Kevin Lee writes, in part:
Most people concur that the online ad industry has done a really poor job of educating consumers and providing disclosure that is clear, obvious, and easy to find. Privacy policies are nonsense. Are we really that surprised that the government (legislative and regulatory bodies) is stepping in? How will this all shake out? Current prevailing wisdom is that the implementation for most of the privacy protecting and disclosure enhancing measures will be within the browsers (IE and Firefox in particular).
What perplexes me is that the Internet marketing industry let the privacy and tracking disclosure issue get this far. Banner advertising (the biggest area of privacy concern) has sufficient room for a visible and understandable interactive privacy and tracking area. While the IAB/NAI initiatives and those of some other display advertising providers represent a step in the right direction, it’s my opinion that 20 to 25 percent of every banner ad served should include an interactive, clickable notification area advising users as to the nature of any tracking that is in place or will take place as a result of the ad being shown or interacted with, along with instructions on how to change preferences (until such time as browsers become the dashboard controlling such changes).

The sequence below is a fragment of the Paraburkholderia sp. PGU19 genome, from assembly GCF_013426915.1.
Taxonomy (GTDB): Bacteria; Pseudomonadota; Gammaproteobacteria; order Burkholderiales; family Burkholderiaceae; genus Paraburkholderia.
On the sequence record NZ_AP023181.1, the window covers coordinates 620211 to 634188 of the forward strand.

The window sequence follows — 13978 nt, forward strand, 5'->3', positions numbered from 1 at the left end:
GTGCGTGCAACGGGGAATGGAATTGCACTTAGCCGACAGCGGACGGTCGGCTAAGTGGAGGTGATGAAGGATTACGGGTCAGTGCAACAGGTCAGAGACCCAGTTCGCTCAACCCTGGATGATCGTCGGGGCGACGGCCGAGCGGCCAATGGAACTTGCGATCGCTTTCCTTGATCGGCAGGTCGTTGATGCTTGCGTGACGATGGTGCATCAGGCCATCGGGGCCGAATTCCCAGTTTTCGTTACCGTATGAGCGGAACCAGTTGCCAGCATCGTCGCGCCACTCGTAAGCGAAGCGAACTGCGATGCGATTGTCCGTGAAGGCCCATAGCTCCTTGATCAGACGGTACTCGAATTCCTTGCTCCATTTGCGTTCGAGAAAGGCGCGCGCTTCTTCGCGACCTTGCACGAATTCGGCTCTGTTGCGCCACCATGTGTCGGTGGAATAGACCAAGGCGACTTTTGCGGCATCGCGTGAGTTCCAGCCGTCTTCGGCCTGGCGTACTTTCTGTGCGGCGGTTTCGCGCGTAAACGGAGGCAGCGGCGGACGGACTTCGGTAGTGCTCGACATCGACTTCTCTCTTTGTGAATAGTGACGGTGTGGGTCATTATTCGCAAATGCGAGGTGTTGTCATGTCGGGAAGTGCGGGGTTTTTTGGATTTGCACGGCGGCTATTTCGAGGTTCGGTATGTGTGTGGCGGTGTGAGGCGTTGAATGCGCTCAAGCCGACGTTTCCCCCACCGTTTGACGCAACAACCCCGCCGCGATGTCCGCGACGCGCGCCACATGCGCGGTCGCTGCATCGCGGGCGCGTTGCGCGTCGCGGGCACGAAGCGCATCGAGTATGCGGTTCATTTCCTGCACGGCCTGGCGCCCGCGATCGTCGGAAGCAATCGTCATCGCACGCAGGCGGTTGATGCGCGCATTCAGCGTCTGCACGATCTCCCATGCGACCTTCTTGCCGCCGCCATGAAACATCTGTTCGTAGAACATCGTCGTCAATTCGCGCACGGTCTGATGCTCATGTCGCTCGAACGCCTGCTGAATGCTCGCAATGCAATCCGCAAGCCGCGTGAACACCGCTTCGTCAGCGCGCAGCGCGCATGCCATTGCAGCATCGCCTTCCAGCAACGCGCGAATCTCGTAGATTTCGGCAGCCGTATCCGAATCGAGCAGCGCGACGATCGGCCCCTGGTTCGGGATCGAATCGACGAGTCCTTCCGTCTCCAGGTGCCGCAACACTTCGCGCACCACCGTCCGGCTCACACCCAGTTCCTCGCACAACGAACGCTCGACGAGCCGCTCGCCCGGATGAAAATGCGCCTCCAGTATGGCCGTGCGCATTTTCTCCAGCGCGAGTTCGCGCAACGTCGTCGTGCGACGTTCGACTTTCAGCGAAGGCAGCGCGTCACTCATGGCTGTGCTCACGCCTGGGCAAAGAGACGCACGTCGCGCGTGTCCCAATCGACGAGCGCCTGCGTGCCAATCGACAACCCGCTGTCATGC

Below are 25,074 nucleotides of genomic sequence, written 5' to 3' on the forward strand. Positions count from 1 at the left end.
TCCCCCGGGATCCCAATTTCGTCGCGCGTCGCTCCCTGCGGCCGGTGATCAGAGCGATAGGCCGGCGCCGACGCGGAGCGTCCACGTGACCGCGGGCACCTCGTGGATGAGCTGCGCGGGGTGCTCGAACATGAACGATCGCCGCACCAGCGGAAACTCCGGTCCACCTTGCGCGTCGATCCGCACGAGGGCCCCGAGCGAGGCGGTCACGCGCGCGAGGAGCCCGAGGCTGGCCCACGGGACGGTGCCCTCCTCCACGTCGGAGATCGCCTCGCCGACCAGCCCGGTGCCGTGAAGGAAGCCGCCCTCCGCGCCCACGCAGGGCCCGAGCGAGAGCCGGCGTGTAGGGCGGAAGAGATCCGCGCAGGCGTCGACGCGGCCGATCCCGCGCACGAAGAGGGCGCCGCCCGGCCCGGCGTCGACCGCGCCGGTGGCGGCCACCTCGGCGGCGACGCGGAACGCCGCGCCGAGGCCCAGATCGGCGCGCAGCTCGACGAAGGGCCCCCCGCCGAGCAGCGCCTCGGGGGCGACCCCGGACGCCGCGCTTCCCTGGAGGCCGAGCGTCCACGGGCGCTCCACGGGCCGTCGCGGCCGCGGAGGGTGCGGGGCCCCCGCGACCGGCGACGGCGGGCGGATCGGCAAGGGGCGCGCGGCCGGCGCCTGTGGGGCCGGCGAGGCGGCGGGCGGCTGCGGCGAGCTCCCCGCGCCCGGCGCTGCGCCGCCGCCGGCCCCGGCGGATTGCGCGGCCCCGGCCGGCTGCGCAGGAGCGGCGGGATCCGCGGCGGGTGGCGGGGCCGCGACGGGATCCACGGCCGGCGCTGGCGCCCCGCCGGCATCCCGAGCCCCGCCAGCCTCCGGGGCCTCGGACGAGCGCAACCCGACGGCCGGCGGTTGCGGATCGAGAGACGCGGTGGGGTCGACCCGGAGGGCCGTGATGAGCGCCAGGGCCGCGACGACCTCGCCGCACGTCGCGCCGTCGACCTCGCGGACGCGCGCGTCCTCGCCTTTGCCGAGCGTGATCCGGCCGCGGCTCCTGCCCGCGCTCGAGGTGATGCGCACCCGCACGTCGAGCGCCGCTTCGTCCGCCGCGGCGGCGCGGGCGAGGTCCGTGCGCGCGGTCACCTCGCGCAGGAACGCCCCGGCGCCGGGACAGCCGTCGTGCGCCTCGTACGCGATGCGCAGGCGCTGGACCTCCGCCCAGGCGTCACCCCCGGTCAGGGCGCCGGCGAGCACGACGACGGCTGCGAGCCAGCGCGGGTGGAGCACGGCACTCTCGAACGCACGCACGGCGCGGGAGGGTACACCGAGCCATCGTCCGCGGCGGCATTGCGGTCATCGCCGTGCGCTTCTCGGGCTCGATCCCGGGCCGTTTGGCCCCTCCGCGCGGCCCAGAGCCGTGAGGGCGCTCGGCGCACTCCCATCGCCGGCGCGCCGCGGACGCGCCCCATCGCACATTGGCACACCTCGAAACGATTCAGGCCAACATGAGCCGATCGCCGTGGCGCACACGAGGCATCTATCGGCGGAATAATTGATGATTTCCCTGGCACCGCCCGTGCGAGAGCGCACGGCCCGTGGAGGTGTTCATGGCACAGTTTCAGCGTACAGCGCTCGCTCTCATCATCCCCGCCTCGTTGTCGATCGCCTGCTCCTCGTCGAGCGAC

I’m cautiously optimistic that consumers and legislators will realize that once consumers are empowered with the knowledge about what information an ad network, analytics provider, publisher, or marketer has on them, most will leave well enough alone and prefer targeted ads to untargeted ads. Time will tell.
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